p style=”text-align:left;”>I am perplexed. It’s not like fruits and vegetables are prevalent in Chinese food. What clairvoyance drives whoever writes these things? If we all ate more fruits and vegetables would world health improve, thereby reducing the prevalence of demented misbehavior? If only it were true.
People and events map the time line of history. Pivot points mark changes in direction from which a city, a state, a nation, or the whole world spins into new directions. History is littered with pivot points. The ones I’ve experienced mapped not only the time line of world history but also the time line of my own life. These pivot points are recorded in images that evolve from pop culture to national icon.
Images spark instant recognition of a time and place in history. Sometimes the artists share in the fame of their work. Many, however, live quietly under the radar of public scrutiny.
Incredible color film footage stopped the nation’s collective heart as it looped on network television after President John F. Kennedy was assassinated. The sight of this film transports me back to that day in 1963 when I came home for lunch to find my mother unexpectedly watching daytime television and ranting about the news. When I returned to school, I found students and teachers alike in tears. I was in the fifth grade. The man behind the camera was amateur Abraham Zapruder who died in 1970, a slightly richer man for his footage, but one haunted by the vision he’d captured.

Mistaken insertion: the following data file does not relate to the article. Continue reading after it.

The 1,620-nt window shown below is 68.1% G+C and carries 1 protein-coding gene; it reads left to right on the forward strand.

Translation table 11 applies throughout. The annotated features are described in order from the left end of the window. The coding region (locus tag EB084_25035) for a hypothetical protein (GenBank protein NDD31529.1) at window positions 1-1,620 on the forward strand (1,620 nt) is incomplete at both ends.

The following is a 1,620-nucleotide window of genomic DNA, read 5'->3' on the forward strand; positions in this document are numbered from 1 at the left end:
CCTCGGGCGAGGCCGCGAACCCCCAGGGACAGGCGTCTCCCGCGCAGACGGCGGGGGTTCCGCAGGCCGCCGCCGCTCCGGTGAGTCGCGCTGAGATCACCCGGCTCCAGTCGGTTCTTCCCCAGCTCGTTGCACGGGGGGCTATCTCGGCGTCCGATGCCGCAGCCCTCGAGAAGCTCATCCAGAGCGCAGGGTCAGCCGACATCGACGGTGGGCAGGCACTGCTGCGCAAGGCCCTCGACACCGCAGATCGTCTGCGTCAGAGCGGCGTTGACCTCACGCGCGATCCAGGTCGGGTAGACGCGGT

Stark black and white images document the American civil rights movement. Another 1963 photograph__the one of Martin Luther King, right hand punctuating his “I Have a Dream” speech, raises the fine hairs on my arms. The award winning photojournalist, Bob Adelman, who took this photo, has recently released his newest book, Mine Eyes Have Seen: Bearing Witness to The Struggle For Civil Rights, coinciding with the new Martin Luther King Memorial in the National Mall in Washington, DC.
The portrait of fully-clothed, arrow-straight Yoko Ono cuddled by her naked husband, John Lennon, stirs loathing in some viewers and a drug-hazed reminiscence in others. Annie Liebovitz’s name is nearly as well recognized as the many celebrities she has arranged before her lens.
Fashion photographer, Richard Drew, was one of many in the right place at the wrong time on September 11, 2001. As a man fell to his death from one of the Twin Towers, Drew’s eye was behind the lens, capturing the agony of a nation looking over a precipice to the unknown.
In 1968, a stark reality flickered into America’s living rooms. The black and white image of the point-blank execution of a Viet Cong guerrilla by Brig. Gen. Nguyen Ngoc Loan was one of several that turned already-wavering, public opinion, along with my own, solidly against America’s involvement in the Vietnam war. Quoted in the New York Times, Eddie Adams, the Pulitzer prize winning photographer who took the image, said …”you never know who is looking at your pictures or how your pictures are going to affect other people’s lives. I wasn’t out to save the world. I was out to get a story.” And this is perhaps my point.
Who, in the ever growing club of images masters today or tomorrow, will steer memory for future generations? The volume of images grows exponentially each year. Will the cream always rise to the top? How will today, be remembered in the future? And how will the images that flash before us today, affect the trajectory of history 50 years from now?